Sedimentary rocks are often found around bodies of water or aqueous environments. This is because water is an important element in the formation of sedimentary rocks. An example of how a sedimentary rock forms is through erosion of a rock due to the forces of water in a river and soon, sediments form and build up from other types of eroded rocks until it becomes cemented and forms a new rock. The newly formed rock is what can be called a sedimentary rock. On this note, it is important to know that sedimentary rocks are first and foremost classified according to the type of rock it originated from. In the following sections, the different classifications of sedimentary rocks will be discussed.
Detrital/Clastic or Chemical
According to Sills in his 2003 published book entitled “Earth Science the Easy Way,” sedimentary rocks can originate from either an eroded rock or a chemically weathered soluble rock. The first origin of sedimentary rocks is as discussed in the introduction in which a rock undergoes erosion and a new rock is formed from other eroded particles that form or cement together. In this process, the solid components of the rock are of “detrital” or “clastic” origin. On the other hand, sedimentary rocks can also form from a soluble material that underwent chemical weathering. In this process, a solid material initially dissolves via chemical weathering but when the water that keeps the particles dissolved evaporates, the particles lose its solubility and turns to solid particles again that form the sedimentary rock. This sedimentary rock is said to be of “chemical” origin.
Clastic-derived sedimentary rocks
Sills enumerated five identified rocks under this classification that include conglomerate, breccia, sandstone, siltstone, and shale. These sedimentary rocks are composed mostly by quartz, feldspar, and minerals from clay. Moreover, it can be expected that these rocks contain minerals and fragments from other rocks because it was derived from other rocks. Conglomerate can be described as having rounded fragments as opposed to breccia in which fragments are angular. Sandstone contain fine to coarse particles while siltstone has very fine grains. The last type is shale in which its particles are very compact and may break easily.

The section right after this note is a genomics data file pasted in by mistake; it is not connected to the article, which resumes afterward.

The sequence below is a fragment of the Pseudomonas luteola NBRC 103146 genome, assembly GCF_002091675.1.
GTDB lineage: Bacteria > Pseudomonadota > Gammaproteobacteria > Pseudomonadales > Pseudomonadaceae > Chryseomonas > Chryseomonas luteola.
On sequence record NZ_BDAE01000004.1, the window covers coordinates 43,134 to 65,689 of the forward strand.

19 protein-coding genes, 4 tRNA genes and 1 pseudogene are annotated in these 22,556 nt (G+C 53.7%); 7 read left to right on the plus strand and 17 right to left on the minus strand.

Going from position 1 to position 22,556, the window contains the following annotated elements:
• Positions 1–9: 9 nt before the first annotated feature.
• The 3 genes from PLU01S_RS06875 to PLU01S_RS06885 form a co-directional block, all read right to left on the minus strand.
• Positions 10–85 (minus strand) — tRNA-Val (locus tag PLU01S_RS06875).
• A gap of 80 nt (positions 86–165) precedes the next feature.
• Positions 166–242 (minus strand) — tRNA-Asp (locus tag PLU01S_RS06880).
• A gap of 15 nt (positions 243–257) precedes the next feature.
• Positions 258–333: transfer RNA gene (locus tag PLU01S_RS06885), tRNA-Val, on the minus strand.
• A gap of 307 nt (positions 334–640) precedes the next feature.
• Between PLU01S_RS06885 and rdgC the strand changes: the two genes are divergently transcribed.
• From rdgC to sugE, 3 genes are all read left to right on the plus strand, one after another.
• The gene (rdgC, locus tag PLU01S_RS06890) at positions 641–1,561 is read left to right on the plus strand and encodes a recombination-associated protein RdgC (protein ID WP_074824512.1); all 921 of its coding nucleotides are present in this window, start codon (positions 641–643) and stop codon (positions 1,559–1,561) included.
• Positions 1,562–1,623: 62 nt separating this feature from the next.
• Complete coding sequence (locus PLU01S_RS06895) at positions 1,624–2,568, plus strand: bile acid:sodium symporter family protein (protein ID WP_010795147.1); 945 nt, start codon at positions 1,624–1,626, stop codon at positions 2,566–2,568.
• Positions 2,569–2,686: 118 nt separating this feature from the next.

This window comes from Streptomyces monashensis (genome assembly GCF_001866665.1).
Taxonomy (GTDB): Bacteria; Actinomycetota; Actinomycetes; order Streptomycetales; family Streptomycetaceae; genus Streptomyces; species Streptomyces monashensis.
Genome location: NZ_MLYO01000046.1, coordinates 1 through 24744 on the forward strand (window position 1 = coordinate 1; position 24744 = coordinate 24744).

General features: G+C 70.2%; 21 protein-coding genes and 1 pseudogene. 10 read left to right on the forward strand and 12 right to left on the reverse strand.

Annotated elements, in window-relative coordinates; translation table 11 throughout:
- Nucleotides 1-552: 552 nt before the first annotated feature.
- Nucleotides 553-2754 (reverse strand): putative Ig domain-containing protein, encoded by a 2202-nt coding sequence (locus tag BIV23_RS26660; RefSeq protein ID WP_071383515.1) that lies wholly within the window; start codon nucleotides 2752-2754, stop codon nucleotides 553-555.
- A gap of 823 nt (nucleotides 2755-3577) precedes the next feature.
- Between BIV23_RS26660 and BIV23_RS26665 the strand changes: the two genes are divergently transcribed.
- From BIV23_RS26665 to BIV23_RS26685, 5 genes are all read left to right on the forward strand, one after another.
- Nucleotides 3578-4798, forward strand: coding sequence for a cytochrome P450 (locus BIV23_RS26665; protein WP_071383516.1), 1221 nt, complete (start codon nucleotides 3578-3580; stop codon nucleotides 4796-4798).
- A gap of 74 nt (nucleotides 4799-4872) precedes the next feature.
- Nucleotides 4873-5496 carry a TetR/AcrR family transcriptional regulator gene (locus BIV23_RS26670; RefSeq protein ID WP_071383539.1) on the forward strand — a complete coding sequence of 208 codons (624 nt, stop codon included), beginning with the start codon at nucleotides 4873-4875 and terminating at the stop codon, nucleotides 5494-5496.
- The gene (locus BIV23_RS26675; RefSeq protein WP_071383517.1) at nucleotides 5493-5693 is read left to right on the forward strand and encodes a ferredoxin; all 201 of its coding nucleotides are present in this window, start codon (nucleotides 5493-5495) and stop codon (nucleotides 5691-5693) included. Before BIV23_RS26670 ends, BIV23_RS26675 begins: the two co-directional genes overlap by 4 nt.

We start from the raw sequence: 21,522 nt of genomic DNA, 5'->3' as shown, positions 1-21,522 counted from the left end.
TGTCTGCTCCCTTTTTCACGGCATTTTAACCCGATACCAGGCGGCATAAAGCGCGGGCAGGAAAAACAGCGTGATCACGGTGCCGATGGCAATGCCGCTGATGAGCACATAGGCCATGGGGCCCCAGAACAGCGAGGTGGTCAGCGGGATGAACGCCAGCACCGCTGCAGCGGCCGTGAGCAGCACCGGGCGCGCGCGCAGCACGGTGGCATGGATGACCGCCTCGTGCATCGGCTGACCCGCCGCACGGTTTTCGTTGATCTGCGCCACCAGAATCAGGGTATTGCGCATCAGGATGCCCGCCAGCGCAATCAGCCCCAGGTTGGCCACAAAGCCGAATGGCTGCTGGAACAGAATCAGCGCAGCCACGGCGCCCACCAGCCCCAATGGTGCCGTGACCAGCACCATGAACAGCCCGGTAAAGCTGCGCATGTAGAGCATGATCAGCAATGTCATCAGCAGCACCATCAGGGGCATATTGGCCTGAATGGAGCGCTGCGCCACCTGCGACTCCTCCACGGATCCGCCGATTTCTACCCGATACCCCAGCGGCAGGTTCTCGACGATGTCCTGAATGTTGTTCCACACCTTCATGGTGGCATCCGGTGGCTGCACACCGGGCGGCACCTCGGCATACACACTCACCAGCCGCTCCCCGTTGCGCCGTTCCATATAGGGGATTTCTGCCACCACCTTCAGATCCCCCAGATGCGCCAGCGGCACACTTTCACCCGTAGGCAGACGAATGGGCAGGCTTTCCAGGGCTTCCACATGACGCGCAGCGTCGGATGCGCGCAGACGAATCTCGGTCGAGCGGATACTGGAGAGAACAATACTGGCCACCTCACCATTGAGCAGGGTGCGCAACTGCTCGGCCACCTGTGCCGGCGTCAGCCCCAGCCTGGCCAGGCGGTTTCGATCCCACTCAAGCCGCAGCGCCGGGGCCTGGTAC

Chemically and organically-derived sedimentary rocks
Rock salt, rock gypsum, dolostone, limestone, and coal are the five types of sedimentary rocks of chemical origin as listed by Sills. Rock salt is composed of halite; rock gypsum is made up of gypsum; and dolostone contains dolomite. These chemical components of the rock crystallized to form the rock as a result of evaporation. In addition to this, limestone is composed of calcite, which is of biologic origin such as skeletons of dead marine creatures. Finally, coal consists of carbon from the remains of plants. It is important to note that the first three types of chemically-derived sedimentary rocks have a crystalline texture, while the last two have a bioclastic texture because they originated from biological life.
Sedimentary rocks can be formed from particles of eroded rocks or from precipitates of soluble particles. These two origins of sedimentary rocks are called detrital/clastic origin or chemical origin, respectively. Each classification has five distinct rock names in which rocks are classified based on their physical characteristics and particle composition.